Lighthall: I Still Love the Kentucky Derby
For sports fans, the Kentucky Derby used to be appointment television. But over the years, fewer and fewer people seem to care about the quest for a Triple Crown. Maybe it’s because there hasn’t been a Triple Crown winner since 1978. Maybe it’s because horse racing is a sport for millionaires, using thoroughbreds as poker chips in the buy low, sell high high-risk game of breeding. Or maybe it’s because owners and trainers are more concerned with protecting their four-legged investment than winning horseracing’s ultimate prize.
I don’t miss the Kentucky Derby. No matter what. To me, it’s one of the greatest spectacles in sports. In addition to 140 years of pageantry and tradition, I still get goose bumps when I hear the “Call to the Post” from Steve Buttleman’s bugle at Churchill Downs. It’s just 33 notes. But that’s all it takes to get 164,000 people to stop dead in their tracks.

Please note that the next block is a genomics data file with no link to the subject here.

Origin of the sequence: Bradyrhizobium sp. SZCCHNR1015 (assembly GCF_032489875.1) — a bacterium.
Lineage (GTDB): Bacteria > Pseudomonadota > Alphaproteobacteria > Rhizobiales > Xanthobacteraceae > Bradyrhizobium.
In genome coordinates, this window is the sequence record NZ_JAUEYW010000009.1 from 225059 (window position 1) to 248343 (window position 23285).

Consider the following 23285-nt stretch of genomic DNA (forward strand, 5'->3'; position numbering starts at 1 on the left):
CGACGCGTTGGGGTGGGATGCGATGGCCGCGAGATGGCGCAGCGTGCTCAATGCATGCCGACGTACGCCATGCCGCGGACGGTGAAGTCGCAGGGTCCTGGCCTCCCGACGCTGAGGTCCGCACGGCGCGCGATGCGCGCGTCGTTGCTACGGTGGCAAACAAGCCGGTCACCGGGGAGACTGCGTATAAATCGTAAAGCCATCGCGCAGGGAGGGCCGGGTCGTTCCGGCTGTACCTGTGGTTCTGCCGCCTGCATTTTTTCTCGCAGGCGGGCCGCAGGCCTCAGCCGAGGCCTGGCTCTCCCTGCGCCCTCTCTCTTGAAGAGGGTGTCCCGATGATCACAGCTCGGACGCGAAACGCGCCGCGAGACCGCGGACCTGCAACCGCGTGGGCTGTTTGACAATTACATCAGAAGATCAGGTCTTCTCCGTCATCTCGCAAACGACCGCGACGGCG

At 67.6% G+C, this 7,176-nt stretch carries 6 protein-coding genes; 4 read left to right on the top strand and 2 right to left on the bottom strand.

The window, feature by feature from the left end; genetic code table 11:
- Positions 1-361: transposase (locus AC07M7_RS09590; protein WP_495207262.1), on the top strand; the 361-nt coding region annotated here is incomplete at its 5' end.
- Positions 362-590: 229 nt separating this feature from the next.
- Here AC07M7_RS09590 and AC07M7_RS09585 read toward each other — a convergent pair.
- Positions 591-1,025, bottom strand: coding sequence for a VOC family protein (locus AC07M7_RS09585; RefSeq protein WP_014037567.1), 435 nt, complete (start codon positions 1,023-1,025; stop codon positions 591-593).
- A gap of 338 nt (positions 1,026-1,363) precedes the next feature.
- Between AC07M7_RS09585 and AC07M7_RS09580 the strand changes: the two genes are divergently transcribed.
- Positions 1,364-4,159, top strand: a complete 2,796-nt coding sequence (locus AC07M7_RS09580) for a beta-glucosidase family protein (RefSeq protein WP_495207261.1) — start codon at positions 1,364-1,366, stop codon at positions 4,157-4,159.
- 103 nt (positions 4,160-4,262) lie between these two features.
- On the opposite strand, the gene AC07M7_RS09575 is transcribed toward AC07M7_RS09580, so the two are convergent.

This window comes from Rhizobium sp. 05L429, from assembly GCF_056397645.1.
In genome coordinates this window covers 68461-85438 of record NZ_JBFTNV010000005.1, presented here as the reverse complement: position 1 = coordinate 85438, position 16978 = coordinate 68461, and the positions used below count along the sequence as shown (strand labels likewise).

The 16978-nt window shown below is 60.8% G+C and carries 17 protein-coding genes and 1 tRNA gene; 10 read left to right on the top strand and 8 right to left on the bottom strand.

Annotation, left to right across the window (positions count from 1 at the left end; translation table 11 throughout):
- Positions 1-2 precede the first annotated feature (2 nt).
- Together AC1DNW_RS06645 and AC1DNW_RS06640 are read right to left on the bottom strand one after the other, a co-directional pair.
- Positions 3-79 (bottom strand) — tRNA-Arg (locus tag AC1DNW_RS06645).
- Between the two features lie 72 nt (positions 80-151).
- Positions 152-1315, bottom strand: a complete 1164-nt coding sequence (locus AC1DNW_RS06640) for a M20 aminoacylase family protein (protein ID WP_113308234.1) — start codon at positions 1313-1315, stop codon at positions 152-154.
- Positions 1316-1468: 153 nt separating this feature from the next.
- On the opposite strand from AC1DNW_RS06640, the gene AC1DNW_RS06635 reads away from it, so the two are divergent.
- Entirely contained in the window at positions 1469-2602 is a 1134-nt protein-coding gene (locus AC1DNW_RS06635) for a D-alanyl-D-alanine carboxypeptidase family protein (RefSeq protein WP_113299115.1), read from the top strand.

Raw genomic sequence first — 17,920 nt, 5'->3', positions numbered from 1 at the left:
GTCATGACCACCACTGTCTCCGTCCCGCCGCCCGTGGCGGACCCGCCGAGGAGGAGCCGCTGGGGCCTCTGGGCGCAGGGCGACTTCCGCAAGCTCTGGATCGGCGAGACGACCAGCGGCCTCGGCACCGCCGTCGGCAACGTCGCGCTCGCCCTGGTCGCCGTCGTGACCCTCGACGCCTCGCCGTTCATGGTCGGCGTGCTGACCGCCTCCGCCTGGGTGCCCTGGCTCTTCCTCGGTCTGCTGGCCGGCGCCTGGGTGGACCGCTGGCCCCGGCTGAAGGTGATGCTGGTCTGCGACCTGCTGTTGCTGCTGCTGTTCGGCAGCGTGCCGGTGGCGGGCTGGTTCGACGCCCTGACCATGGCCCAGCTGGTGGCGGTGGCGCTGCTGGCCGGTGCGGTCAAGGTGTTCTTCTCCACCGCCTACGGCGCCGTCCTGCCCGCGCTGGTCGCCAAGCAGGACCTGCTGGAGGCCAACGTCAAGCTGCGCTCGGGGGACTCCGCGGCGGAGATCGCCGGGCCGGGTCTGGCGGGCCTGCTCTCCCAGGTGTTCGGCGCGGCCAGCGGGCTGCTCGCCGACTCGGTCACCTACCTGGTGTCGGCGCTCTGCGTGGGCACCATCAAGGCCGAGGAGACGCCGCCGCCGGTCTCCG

I used to make my kids watch the Kentucky Derby every year. I used to have to pry them away from their Saturday routine to join me. Now they remind me. Now they wouldn’t miss it for the world. They don’t want to miss history.
They say the Kentucky Derby is “the greatest two minutes in sports.” They’ll get no argument from me. I’ll rank it right up there with when a hockey team pulls its goalie and the men’s 100-meter finals in the Olympics. All three keep me on the edge of my seat every single time.
I don’t know a whole lot about horse racing. I don’t know how California Chrome runs in the mud or on synthetic turf or from the rail or at a mile-and-a-half. All I know is that it’s the only horse that can win the Triple Crown this year. Which means I’ll be glued to the TV for the Preakness and the Belmont. Maybe I’m setting myself up to be disappointed, just like I have been the last 12 times a horse won the first two legs only to fail at the Belmont. But here’s the beauty of it … maybe I’m not.
I’ve seen three Triple Crown winners in my lifetime: Secretariat in ’73, Seattle Slew in ’77 and Affirmed in ’78. Will California Chrome be the first horse in 35 years to do it? If so, I want to be sitting right next to my children when they see their first.